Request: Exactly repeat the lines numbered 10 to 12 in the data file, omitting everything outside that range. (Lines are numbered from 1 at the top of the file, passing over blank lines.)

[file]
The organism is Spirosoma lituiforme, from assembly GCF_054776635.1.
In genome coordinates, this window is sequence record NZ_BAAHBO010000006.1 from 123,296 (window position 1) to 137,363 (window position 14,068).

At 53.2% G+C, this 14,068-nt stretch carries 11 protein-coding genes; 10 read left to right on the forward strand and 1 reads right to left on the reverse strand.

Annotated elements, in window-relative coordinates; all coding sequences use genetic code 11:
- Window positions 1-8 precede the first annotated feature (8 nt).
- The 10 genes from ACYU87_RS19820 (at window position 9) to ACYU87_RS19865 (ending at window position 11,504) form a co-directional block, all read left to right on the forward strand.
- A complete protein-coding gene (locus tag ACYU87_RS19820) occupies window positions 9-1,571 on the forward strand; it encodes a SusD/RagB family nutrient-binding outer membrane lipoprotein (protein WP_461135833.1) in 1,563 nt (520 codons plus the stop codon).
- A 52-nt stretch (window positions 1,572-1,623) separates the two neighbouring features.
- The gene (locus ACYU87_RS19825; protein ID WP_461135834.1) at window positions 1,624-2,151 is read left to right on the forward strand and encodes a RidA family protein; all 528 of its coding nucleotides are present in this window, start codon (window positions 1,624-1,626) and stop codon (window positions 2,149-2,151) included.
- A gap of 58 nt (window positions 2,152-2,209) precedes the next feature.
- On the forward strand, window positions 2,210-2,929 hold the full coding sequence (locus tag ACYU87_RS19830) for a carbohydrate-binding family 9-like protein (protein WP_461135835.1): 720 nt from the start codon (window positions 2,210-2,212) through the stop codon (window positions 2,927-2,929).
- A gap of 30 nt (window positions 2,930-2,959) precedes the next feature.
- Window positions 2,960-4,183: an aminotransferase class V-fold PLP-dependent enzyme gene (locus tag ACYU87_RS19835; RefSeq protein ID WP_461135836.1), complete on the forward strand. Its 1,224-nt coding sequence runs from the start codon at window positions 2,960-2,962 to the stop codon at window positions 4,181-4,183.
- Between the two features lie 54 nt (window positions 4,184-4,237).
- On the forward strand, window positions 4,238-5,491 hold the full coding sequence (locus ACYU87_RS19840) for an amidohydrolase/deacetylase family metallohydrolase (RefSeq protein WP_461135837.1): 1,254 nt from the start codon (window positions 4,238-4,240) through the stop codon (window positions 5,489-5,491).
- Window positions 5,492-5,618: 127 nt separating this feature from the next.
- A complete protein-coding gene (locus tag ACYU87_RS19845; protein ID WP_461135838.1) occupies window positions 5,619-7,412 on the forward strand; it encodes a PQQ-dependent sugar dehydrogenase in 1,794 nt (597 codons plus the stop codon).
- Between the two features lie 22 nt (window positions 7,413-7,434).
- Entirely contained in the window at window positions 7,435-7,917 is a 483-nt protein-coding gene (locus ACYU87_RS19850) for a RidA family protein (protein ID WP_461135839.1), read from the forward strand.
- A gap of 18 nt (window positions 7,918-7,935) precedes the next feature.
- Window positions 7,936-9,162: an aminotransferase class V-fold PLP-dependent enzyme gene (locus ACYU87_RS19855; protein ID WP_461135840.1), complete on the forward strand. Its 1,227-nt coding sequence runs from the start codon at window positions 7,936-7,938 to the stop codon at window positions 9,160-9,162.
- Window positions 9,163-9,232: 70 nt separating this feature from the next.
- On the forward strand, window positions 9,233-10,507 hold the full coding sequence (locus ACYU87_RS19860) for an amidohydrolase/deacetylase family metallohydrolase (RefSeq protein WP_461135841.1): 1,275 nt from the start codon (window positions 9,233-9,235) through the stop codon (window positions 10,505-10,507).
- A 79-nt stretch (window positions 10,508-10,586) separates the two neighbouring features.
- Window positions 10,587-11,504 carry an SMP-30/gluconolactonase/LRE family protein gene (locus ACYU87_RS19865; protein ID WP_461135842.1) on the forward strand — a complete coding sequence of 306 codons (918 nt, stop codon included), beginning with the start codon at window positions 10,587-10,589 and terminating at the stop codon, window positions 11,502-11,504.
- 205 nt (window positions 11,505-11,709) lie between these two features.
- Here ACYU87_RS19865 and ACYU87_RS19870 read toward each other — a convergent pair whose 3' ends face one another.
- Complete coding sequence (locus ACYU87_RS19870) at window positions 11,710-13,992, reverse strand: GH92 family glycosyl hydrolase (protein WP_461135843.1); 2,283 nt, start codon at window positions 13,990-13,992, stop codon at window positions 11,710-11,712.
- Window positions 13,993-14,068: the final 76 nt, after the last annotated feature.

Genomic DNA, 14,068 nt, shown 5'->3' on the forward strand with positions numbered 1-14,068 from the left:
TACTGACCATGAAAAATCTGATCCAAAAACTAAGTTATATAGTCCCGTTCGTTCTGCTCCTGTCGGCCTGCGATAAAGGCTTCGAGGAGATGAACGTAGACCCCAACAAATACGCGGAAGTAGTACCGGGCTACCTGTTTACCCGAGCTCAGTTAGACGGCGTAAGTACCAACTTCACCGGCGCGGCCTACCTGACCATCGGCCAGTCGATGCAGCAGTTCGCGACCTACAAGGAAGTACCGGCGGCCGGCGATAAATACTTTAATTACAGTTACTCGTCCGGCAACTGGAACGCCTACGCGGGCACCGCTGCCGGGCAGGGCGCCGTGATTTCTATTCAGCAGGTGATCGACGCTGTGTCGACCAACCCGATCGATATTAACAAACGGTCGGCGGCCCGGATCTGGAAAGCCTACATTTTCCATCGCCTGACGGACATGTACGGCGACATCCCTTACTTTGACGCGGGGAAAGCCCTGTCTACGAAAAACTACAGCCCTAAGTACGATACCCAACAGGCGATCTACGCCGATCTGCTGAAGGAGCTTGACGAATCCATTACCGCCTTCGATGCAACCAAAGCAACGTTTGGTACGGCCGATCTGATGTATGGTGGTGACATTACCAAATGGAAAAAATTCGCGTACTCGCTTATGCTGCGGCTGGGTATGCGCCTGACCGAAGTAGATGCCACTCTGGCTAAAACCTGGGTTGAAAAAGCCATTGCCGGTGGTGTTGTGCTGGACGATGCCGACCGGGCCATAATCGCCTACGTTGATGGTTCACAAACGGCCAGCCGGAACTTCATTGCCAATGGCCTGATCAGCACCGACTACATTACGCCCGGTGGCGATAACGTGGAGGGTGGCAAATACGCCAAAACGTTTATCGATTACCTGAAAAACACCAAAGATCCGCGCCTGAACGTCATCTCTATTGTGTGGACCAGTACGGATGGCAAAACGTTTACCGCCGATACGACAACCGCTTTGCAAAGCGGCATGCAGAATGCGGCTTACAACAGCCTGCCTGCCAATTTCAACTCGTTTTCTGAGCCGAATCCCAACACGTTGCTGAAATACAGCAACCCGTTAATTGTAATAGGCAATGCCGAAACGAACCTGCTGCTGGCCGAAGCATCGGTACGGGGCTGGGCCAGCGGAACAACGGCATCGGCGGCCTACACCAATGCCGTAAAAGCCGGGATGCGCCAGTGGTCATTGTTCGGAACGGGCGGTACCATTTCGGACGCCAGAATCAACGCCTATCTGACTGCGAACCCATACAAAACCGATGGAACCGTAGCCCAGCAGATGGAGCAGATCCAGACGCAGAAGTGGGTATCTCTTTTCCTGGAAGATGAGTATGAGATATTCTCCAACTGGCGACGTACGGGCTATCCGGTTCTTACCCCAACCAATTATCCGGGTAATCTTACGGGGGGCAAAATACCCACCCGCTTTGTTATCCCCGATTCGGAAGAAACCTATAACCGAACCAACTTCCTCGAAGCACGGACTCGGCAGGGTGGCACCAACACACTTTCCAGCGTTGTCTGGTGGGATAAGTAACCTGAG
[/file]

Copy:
- A gap of 58 nt (window positions 2,152-2,209) precedes the next feature.
- On the forward strand, window positions 2,210-2,929 hold the full coding sequence (locus tag ACYU87_RS19830) for a carbohydrate-binding family 9-like protein (protein WP_461135835.1): 720 nt from the start codon (window positions 2,210-2,212) through the stop codon (window positions 2,927-2,929).
- A gap of 30 nt (window positions 2,930-2,959) precedes the next feature.